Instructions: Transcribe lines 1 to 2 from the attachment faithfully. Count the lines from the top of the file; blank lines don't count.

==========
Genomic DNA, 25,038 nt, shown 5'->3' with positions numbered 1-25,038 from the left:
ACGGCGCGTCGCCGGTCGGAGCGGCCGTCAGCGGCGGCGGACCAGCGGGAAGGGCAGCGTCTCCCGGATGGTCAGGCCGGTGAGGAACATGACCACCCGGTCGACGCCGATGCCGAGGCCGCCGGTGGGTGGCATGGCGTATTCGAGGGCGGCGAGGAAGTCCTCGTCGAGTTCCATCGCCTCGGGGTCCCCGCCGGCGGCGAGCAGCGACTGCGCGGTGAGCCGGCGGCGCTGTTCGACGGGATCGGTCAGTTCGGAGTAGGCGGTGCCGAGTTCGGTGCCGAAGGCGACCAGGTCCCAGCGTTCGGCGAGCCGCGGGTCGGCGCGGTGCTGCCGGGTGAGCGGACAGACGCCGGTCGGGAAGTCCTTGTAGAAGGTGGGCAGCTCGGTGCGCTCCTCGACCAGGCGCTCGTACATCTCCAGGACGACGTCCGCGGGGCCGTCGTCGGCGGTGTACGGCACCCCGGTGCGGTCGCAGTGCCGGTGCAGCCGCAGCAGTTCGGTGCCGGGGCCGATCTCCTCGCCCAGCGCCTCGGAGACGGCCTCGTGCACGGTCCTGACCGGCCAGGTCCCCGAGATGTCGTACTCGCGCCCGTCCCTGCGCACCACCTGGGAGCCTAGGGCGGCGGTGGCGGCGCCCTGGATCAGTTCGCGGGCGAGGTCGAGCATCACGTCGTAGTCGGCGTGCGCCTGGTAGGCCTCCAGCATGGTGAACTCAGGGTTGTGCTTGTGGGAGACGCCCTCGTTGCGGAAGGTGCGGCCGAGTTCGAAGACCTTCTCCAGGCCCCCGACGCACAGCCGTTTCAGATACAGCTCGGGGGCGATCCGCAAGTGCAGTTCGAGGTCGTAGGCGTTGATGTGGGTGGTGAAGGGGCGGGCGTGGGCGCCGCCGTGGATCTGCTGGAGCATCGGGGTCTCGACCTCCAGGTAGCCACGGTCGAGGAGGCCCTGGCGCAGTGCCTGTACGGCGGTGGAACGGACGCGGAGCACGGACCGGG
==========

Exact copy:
Genomic DNA, 25,038 nt, shown 5'->3' with positions numbered 1-25,038 from the left:
ACGGCGCGTCGCCGGTCGGAGCGGCCGTCAGCGGCGGCGGACCAGCGGGAAGGGCAGCGTCTCCCGGATGGTCAGGCCGGTGAGGAACATGACCACCCGGTCGACGCCGATGCCGAGGCCGCCGGTGGGTGGCATGGCGTATTCGAGGGCGGCGAGGAAGTCCTCGTCGAGTTCCATCGCCTCGGGGTCCCCGCCGGCGGCGAGCAGCGACTGCGCGGTGAGCCGGCGGCGCTGTTCGACGGGATCGGTCAGTTCGGAGTAGGCGGTGCCGAGTTCGGTGCCGAAGGCGACCAGGTCCCAGCGTTCGGCGAGCCGCGGGTCGGCGCGGTGCTGCCGGGTGAGCGGACAGACGCCGGTCGGGAAGTCCTTGTAGAAGGTGGGCAGCTCGGTGCGCTCCTCGACCAGGCGCTCGTACATCTCCAGGACGACGTCCGCGGGGCCGTCGTCGGCGGTGTACGGCACCCCGGTGCGGTCGCAGTGCCGGTGCAGCCGCAGCAGTTCGGTGCCGGGGCCGATCTCCTCGCCCAGCGCCTCGGAGACGGCCTCGTGCACGGTCCTGACCGGCCAGGTCCCCGAGATGTCGTACTCGCGCCCGTCCCTGCGCACCACCTGGGAGCCTAGGGCGGCGGTGGCGGCGCCCTGGATCAGTTCGCGGGCGAGGTCGAGCATCACGTCGTAGTCGGCGTGCGCCTGGTAGGCCTCCAGCATGGTGAACTCAGGGTTGTGCTTGTGGGAGACGCCCTCGTTGCGGAAGGTGCGGCCGAGTTCGAAGACCTTCTCCAGGCCCCCGACGCACAGCCGTTTCAGATACAGCTCGGGGGCGATCCGCAAGTGCAGTTCGAGGTCGTAGGCGTTGATGTGGGTGGTGAAGGGGCGGGCGTGGGCGCCGCCGTGGATCTGCTGGAGCATCGGGGTCTCGACCTCCAGGTAGCCACGGTCGAGGAGGCCCTGGCGCAGTGCCTGTACGGCGGTGGAACGGACGCGGAGCACGGACCGGG